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As protests continue over Jayland Walker's death, police body cam footage will be released Sunday

Anna Huntsman
Ideastream Public Media
Cristhy Sotres (center) leads a small group of protesters in a chant outside the Stubbs Justice Center in downtown Akron on Friday. Protesters are calling for accountability over the death of 25-year-old Jayland Walker, who was shot and killed by police earlier this week.

Body camera footage of the police shooting that killed 25-year-old Jayland Walker in Akron earlier this week will be released Sunday, city officials have announced.

Akron Police Chief Steve Mylett and Mayor Dan Horrigan will host a news conference at 1 p.m. Sunday to discuss details of the incident and show the footage, city officials said in a news release Friday.

According to the initial statement from police, Walker was shot and killed by police after a vehicle pursuit overnight Monday. Police said Walker shot a gun while he was driving. He then fled on foot, and police shot him after “actions by the suspect caused the officers to perceive he posed a deadly threat to them,” according to police.

Multiple news outlets have reported Walker was shot close to 60 times based on the medical examiner's preliminary summary. The officers involved are on paid administrative leave.

The Walker family’s lead attorney, Bobby DiCello, said he saw some of the body camera footage Friday alongside family members.

“The troubling fact of this case is the amount of firepower and the aggressive failure to de-escalate the situation in the encounter with Jayland Walker," DiCello said. "This case is graphic. It is scary, violent, troubling."

Walker’s family and many community members do not think they have all the answers from police.

“There is an allegation that he was somehow a threat to the officers at the time he was shot, and we have seen no evidence of that at all,” DiCello said. “I can tell you in talking to the chief myself that he hasn’t yet been able to find it.”

DiCello added that the family is saddened that Fourth of July festivities were canceled in the city in anticipation of potentially violent protests in response to Walker’s death.

“We do not want violence, violent protests, mayhem of any kind. We want peace, dignity and justice for Jayland, nothing else,” DiCello said.

Protesters have gathered for two days outside the Stubbs Justice Center in downtown Akron.

Akron protest Friday July 1.
Anna Huntsman
Ideastream Public Media
A group of protesters gather outside the Stubbs Justice Center in downtown Akron on Friday.

A crowd of about 30 people gathered there Friday afternoon, holding signs calling for justice and chanting “Black lives matter” and “no justice, no peace.” Some drivers honked to show support for the group as they passed by.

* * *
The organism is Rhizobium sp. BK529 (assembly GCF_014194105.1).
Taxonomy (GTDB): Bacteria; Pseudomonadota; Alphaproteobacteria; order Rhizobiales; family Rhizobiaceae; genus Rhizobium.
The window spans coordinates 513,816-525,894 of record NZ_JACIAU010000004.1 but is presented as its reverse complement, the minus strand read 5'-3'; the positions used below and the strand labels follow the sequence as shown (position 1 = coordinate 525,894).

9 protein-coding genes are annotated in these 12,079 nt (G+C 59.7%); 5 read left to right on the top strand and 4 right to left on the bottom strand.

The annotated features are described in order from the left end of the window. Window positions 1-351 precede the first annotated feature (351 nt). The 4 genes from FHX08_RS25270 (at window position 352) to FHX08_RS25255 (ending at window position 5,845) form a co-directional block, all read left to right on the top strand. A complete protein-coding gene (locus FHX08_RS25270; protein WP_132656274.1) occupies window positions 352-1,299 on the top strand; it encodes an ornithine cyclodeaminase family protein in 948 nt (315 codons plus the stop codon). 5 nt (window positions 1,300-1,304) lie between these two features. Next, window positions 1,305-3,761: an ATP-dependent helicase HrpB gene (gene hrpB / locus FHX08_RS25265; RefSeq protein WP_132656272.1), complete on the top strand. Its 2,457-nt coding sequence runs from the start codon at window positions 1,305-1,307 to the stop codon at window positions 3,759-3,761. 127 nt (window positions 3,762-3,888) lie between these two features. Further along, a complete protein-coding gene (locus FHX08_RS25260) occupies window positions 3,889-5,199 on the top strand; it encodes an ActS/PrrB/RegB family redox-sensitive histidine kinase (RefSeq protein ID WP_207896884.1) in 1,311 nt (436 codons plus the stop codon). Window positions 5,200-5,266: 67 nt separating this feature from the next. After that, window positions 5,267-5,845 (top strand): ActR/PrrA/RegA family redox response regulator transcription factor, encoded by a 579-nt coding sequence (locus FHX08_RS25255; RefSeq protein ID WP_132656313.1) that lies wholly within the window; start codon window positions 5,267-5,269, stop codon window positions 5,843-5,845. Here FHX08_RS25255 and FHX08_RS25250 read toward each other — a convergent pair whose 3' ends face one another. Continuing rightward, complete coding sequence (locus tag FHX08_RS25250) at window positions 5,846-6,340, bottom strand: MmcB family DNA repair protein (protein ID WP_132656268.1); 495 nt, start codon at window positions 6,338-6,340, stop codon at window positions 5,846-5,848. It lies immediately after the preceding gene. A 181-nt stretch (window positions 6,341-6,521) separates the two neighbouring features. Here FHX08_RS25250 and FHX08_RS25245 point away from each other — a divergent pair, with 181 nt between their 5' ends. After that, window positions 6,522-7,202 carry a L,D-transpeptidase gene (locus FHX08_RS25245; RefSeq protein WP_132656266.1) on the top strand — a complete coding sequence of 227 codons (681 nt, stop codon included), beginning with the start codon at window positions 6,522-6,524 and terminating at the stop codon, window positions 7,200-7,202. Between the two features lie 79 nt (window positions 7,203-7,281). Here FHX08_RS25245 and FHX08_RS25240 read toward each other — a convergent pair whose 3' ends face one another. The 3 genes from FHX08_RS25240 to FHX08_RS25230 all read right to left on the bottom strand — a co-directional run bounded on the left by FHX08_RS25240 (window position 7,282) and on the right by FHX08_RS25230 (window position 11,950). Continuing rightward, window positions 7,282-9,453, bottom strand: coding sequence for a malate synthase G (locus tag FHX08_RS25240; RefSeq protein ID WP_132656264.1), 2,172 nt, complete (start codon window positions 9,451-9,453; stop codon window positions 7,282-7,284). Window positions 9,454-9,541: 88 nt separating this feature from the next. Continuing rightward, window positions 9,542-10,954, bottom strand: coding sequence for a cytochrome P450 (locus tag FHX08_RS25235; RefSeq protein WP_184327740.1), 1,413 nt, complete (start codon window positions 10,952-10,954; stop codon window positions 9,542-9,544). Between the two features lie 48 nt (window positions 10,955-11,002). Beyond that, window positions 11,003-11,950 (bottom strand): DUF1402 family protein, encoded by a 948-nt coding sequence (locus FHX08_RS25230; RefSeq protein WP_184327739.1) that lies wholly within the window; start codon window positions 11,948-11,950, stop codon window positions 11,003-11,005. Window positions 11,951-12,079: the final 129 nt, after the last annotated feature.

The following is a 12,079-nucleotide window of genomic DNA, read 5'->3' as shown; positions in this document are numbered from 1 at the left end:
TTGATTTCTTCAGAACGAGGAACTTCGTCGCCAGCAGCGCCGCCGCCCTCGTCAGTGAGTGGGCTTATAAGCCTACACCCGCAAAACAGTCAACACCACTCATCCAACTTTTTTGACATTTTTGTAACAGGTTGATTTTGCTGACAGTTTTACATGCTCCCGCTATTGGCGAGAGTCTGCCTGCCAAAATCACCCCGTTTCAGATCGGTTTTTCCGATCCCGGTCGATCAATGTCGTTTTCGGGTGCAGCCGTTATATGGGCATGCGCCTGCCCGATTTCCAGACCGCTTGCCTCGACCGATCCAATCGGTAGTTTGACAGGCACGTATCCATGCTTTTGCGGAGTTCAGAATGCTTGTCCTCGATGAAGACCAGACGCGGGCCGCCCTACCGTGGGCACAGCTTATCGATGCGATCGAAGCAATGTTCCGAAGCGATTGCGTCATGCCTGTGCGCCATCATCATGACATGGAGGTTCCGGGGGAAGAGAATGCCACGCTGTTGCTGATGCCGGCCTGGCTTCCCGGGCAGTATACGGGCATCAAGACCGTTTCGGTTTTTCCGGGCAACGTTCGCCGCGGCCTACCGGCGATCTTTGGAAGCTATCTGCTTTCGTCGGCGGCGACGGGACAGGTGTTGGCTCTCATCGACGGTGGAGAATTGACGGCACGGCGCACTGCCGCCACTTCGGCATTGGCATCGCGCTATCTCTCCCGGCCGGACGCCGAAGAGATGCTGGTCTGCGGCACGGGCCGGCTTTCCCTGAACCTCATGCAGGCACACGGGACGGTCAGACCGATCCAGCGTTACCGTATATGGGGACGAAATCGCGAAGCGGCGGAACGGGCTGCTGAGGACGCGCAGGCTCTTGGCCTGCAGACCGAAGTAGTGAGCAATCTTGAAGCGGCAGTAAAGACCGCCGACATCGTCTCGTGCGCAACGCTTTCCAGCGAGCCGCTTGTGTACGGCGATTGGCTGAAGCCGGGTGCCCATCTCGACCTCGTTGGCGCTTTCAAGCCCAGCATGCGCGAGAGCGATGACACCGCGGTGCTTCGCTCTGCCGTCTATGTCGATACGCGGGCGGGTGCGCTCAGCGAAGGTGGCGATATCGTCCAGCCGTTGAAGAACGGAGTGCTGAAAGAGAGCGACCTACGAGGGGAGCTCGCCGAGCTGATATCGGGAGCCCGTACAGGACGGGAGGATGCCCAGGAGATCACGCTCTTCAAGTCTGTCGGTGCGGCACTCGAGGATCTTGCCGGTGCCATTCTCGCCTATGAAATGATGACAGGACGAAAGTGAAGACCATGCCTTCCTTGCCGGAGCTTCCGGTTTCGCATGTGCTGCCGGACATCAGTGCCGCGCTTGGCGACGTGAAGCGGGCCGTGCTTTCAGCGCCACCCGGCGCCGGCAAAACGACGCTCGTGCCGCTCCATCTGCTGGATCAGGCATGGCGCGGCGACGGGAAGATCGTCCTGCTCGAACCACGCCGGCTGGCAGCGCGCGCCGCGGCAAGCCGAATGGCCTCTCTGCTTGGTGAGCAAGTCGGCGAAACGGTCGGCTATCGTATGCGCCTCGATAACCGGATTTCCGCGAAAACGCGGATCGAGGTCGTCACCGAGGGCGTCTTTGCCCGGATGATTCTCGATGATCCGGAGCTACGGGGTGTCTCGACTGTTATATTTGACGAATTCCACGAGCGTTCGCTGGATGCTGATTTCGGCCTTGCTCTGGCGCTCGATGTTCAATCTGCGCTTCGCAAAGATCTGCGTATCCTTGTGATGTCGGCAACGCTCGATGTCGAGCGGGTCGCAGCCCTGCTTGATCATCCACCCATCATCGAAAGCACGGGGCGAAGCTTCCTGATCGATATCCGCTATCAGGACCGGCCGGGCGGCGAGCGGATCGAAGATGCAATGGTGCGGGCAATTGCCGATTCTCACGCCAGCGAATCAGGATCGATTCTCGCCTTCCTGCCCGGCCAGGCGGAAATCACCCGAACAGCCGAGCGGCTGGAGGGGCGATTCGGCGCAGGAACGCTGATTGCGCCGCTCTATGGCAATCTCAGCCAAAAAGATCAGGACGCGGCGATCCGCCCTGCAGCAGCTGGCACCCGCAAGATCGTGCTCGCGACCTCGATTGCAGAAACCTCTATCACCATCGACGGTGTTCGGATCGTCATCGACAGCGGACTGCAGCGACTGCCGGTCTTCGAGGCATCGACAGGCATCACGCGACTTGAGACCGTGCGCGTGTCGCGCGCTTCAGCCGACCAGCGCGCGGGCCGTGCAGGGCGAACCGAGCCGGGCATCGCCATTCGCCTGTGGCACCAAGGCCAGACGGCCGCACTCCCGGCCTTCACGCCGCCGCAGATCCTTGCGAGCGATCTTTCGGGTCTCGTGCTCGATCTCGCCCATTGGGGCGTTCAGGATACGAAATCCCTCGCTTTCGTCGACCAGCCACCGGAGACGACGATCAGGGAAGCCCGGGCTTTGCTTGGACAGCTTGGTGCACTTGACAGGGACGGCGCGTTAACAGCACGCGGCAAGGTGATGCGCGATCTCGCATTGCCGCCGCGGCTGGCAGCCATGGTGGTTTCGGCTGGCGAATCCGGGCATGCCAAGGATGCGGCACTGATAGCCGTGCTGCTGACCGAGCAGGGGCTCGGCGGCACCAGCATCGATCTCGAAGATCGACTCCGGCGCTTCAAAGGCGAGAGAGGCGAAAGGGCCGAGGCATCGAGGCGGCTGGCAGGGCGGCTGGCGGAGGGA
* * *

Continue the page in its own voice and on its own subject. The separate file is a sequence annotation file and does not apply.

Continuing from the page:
Protester Cristhy Sotres led the group in chants calling for police to be held accountable.

“It was a public execution," Sotres said. "These thugs have gotten [away] with this for so long because it’s legislated, and they need to be held accountable for what they do.”

Akron resident Ian Ferguson also attended the protest and said he hopes justice will be served.

“It’s a little ridiculous that they can get away with this, and with the long history that we have in our country of police brutality, chances are they’re probably not going to have any type of repercussion for what’s going on,” Ferguson said.

Protestors hold signs in Akron
Anna Huntsman
Ideastream Public Media
Two protesters, Joe (left) and Jeremy, hold up signs at a protest over the death of Jayland Walker in downtown Akron on Friday. The two declined to give their last names.

Sotres and Ferguson are both glad the body camera footage is being released soon.

“I hope that it gives credibility to the cause, and that it makes a lot more people angry,” Sotres said.

Meanwhile, news of Walker's killing has been drawing national attention, and several Northeast Ohio elected officials have expressed condolences and called for accountability from the police.

The Black Elected Officials of Summit County, which includes leaders from several cities and the county, released a statement calling for the U.S. Department of Justice to investigate.

“As Black people, we are too often considered suspect and perceived as threatening, which is why the killing of Mr. Walker is so disturbing. After being shot 60 times, police still deemed it necessary to bind his hands in cuffs. Mr. Walker was already dead. When are we not a threat?” said Summit County Councilwoman Veronica Sims, president of the group.

Akron Ward 5 Councilwoman Tara Mosley added, “No traffic stop should end with someone losing their life. Jayland Walker mattered to his family, to his friends, and to this community. Jayland’s life mattered.”

U.S. Rep. Shontel Brown also released a statement Friday urging the city of Akron and the police department to be thorough and transparent in the investigation of Walker’s death.

“I join with so many in the Akron community in mourning the death of Jayland Walker, who was revered as ‘a neighbor, brother, and nephew’ and, I’m sure, so much more,” Rep. Brown said in the statement. “I am gravely concerned about the killing of a young Black man at the hands of police, especially as it happens all too often across this country.”

Ideastream Public Media's Matthew Richmond contributed to this report.

Anna Huntsman covers Akron and Canton for Ideastream Public Media.